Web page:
Interview with Archbishop Martin – Part Two December 23, 2012Posted by WorldbyStorm in Culture, Irish Politics, Religion.
… from today’s Mail on Sunday, and again part of a series conducted by Jason O’Toole. Those assuming any nascent liberalism in his message would be sorely disappointed – which on one level is fair enough. You don’t get to be Archbishop in the current period through an inclination to the heterodox. But it is interesting how he has been portrayed as a softer voice than those heard in the past. That may well be true, but the song remains the same.
[and] what about those in the Church who either covered up cases of abuse or turned a blind eye. Do they have questions to answer here? ‘We had in the archdiocese of Dublin a small number of serial paedophiles who did immense damage and they should have been stopped at the early stages. I honestly believe that mistakes were made somehow or other, that these people deceived people and played on divisions.
The state of the RCC in Ireland?
Dr Martin acknowledges that, in the wake of the scandals, the Church faces an uphill struggle to encourage people to return to Mass. It’s one of his major concerns for the New Year. ‘If I were to get out a graph it would show the number of people attending Mass is going down and the number of young people attending Mass is going down. If I were in business, the shareholders would probably be saying, “You’ve got the wrong man in there.” You’re facing this situation and you have to try and give leadership. On the other hand, you know your own limitations.’
When I broach the subject, the Archbishop says: ‘There are times when popular opinion may not be right. Morality can’t be built simply on public opinion polls. Parliamentarians are not elected to be herded; you give them a mandate to do what is best for the country. Sometimes, they should be able to stand up to their political leadership and even populist opinion.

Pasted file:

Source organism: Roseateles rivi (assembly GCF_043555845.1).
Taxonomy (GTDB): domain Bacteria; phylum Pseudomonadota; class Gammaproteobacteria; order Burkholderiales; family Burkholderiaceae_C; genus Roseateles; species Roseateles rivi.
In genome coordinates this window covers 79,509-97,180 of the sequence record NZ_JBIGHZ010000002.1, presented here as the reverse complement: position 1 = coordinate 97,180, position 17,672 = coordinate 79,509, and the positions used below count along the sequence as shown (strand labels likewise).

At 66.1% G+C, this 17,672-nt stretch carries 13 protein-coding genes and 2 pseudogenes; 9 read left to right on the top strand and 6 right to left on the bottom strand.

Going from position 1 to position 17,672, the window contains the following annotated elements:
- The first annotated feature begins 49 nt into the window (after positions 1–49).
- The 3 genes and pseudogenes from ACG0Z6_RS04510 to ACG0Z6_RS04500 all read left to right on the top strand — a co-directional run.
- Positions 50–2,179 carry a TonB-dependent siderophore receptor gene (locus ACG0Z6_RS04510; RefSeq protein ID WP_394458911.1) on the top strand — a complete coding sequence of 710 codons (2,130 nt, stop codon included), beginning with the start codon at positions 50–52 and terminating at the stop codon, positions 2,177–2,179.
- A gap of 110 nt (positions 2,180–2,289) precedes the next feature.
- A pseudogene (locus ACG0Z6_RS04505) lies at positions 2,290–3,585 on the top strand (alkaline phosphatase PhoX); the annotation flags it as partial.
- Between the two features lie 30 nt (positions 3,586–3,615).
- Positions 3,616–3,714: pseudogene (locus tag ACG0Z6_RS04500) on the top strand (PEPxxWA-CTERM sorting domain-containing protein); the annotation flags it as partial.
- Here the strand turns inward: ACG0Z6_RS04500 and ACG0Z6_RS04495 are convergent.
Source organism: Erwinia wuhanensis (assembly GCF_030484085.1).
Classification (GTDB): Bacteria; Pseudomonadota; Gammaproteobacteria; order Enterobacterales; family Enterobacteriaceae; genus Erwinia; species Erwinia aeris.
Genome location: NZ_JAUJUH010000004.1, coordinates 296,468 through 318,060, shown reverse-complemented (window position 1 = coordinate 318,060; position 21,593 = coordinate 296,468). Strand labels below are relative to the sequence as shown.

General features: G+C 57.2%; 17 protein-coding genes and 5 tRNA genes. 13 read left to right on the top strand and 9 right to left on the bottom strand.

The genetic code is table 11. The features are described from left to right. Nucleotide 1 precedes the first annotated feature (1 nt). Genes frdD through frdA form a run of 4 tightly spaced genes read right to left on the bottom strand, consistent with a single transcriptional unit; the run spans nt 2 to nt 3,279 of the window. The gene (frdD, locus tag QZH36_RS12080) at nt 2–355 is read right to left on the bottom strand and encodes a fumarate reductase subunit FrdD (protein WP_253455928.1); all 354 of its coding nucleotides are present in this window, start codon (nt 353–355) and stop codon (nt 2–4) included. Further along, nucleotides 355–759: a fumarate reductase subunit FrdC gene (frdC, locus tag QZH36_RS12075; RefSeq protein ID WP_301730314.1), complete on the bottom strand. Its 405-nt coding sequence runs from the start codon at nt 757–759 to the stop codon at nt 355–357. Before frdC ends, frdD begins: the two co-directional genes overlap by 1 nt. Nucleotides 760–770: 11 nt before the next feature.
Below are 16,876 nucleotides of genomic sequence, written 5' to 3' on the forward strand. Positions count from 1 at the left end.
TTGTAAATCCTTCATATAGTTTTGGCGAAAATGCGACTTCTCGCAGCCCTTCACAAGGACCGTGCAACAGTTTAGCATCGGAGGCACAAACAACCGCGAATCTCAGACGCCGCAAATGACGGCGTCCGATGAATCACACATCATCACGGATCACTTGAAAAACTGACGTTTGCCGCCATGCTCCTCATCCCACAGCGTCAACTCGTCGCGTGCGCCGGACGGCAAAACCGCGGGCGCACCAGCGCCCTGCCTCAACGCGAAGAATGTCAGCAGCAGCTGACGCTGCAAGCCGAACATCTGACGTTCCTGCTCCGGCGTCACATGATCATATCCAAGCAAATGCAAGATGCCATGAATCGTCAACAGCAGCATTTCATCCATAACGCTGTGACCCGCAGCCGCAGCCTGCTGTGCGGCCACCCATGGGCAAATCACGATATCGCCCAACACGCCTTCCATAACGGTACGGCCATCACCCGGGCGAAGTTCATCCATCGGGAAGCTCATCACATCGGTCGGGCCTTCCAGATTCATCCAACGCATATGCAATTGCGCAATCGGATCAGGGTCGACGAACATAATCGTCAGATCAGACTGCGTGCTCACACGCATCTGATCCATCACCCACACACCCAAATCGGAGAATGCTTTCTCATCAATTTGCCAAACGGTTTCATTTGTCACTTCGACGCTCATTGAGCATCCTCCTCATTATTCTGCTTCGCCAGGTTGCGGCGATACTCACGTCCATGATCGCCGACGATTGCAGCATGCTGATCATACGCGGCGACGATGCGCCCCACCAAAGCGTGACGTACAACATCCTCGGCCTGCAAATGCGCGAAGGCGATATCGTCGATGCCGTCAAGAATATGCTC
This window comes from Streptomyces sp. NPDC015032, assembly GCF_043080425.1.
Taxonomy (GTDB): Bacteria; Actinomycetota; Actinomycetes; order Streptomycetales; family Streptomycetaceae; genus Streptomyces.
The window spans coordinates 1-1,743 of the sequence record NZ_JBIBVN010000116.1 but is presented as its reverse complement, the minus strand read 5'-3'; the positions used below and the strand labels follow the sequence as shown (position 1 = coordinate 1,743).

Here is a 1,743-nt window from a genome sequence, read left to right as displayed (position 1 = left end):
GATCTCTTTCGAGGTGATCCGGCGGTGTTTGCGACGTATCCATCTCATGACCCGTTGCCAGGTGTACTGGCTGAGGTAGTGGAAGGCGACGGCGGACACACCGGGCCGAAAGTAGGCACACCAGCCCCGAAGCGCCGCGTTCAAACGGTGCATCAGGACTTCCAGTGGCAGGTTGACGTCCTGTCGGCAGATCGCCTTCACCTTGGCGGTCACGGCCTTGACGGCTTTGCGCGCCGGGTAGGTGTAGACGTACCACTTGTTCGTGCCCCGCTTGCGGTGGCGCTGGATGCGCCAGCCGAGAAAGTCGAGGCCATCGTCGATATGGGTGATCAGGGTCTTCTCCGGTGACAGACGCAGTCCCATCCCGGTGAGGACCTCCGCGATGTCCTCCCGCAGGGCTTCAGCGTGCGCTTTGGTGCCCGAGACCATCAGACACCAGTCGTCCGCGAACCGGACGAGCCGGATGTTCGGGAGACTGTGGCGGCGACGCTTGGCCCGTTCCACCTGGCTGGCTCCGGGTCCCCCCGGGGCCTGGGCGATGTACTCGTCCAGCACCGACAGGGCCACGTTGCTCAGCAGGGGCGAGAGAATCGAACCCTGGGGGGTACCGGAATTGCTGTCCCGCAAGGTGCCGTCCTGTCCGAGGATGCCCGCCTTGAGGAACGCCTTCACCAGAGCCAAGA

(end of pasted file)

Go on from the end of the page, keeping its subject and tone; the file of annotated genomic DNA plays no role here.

‘Marriage is something quite unique. There’s an enrichment of the relationship between a man and a woman that is unique. From a Christian point of view, from the very beginnings in the Scriptures, it says the image of God can be mirrored in male and female. That doesn’t necessarily mean that gay and lesbian people don’t have rights that have to be protected. It isn’t in denying marriage that they become second-class citizens.’
The issue of the Catholic Church handing schools back to the State will be at the forefront of debate next year, too. Will the Church be seeking financial compensation? ‘It’s a very complex question. Take, for example a school run by a religious congregation. There was support by the Government, by the local community and by the religious congregation, who’ve put a lot of money and effort back into a school – how is that to be compensated? They may have to maintain a large number of elderly religious and so on. Some recognition of that is part of it.